Sony's logo is seen outside the company's head office in Tokyo Thursday, Feb. 7, 2013. Sony Corp. is still struggling but managed to reduce its red ink for the latest quarter as the Japanese electronics and entertainment company aims for a comeback from record yearly losses. (AP Photo/Junji Kurokawa)
Thursday, February 07, 2013 6:26 am
Sony trims quarterly loss to $115 million
By YURI KAGEYAMAAP Business Writer
Sony on Thursday reported a 10.7 billion yen ($115 million) loss for the October-December quarter compared with a 158 billion yen loss a year earlier.
The company had a record loss of 457 billion yen for the fiscal year through March 2011 as its TV business struggled and it suffered from factory and supplier damage in northeastern Japan from the 2011 earthquake and tsunami.
Quarterly sales inched up nearly 7 percent to 1.95 trillion yen ($21 billion) despite declining sales of gadgets such as flat-panel TVs and Blu-ray video recorders, but only because Sony got a perk from a weaker yen.
The yen has been weakening because of expectations the central bank will ease monetary policy and that helped Sony by boosting the value of its overseas sales.
Sony has lost money for the past four years as it fell behind powerful rivals such as Apple Inc. and Samsung Electronics Co. in profitability and innovation.
Kazuo Hirai, who took over as president nine months ago, is promising to lead a comeback with what he calls "wow" products, such as nifty mobile devices, sophisticated digital cameras and interconnected gadgetry designed to show off Sony's technological prowess.
The problem is that rivals are doing the same and sometimes doing it faster and at cheaper prices.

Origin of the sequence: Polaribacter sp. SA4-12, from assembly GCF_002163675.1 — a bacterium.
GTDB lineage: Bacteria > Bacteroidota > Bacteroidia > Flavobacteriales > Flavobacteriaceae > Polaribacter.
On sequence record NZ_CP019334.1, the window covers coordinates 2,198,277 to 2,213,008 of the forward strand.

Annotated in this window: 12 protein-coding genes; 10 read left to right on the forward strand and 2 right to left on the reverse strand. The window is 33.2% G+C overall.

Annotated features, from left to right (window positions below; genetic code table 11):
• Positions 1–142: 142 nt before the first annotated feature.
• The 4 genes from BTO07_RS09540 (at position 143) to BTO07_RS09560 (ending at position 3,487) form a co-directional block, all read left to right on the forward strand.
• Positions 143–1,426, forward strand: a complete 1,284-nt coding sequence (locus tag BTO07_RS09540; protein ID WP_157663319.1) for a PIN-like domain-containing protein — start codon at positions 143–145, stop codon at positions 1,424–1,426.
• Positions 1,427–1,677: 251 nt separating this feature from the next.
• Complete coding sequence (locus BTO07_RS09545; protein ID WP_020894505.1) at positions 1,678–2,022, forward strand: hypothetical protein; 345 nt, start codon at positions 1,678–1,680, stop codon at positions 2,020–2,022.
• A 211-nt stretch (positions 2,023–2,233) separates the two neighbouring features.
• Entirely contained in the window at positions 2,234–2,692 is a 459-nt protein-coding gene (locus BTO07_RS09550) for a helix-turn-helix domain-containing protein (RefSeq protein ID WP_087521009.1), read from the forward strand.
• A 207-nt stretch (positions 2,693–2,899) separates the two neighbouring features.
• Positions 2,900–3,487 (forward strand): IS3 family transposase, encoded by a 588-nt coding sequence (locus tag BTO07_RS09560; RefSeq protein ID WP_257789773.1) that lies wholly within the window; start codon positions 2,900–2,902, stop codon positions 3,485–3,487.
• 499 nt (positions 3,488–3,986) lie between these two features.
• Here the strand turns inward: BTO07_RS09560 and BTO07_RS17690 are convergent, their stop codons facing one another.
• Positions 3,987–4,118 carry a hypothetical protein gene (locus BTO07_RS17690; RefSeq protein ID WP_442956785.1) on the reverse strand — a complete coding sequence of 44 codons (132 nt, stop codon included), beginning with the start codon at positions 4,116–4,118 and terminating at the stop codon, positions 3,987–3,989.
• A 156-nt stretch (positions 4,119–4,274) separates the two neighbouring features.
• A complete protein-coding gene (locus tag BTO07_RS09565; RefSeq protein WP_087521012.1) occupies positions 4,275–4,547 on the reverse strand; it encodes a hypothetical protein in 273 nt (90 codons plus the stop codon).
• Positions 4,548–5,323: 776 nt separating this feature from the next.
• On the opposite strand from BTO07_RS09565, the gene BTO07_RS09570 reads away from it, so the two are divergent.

Sony is expected to disclose information about the PlayStation 4 video game machine later this month, but it's unclear whether video games can really save Sony.
Sony's TV division is in its ninth straight year of red ink.
Its movie business fared better on the success of "Skyfall" and "Hotel Transylvania," while its music business also did well with best-sellers in Alicia Keys' "Girl on Fire," One Direction's "Take Me Home", and Celine Dion's "Sans Attendre," according to Sony. Both divisions posted increases in operating profit and sales.
Sony stuck to its forecast for eking out a return to profit at 20 billion yen ($214 million) for the fiscal year through March. It also left unchanged its projection for 6.6 trillion yen ($70.6 billion) in annual sales, up 1.6 percent from the previous year.
Other Japanese electronics makers are also suffering but have gotten some help from the weak yen.
Panasonic Corp. and Sharp Corp. are both expecting massive losses for the fiscal year through March. Panasonic reported last week a 61.4 billion yen ($667 million) profit for the October-December period Friday, reversing from losses the same quarter a year earlier, while Sharp reported a smaller flow of red ink at a 36.7 billion yen ($399 million) quarterly loss.
Sony has promised to reduce the bureaucracy in its managerial ranks and product-development decision-making. It is selling its New York headquarters building for $1.1 billion in a deal set to be completed in March. It has entered a partnership with Japanese medical equipment maker Olympus Corp. to expand in that lucrative field.
Sony was once a brand known for innovation, creating new electronics sectors like the Walkman, one of the first mobile devices to catch on when it became a hit in the 1980s. Some analysts say playing catch-up in smartphones and flat-panel TVs may be too little too late, and the company needs a far more pioneering product if it hopes to regain its historical glamour.
Also Thursday, Fujitsu announced it is slashing 5,000 jobs, or nearly 3 percent of its global work force, by the end of next month, as it seeks to reshape its computer-chip business and overseas operations. Of those job cuts, 2,800 will be in Japan, and 2,200 overseas, mostly in Europe. A more detailed breakdown was not immediately available.
Company spokesman Takashi Koto said the job cuts will be achieved by early retirement, layoffs and other methods.
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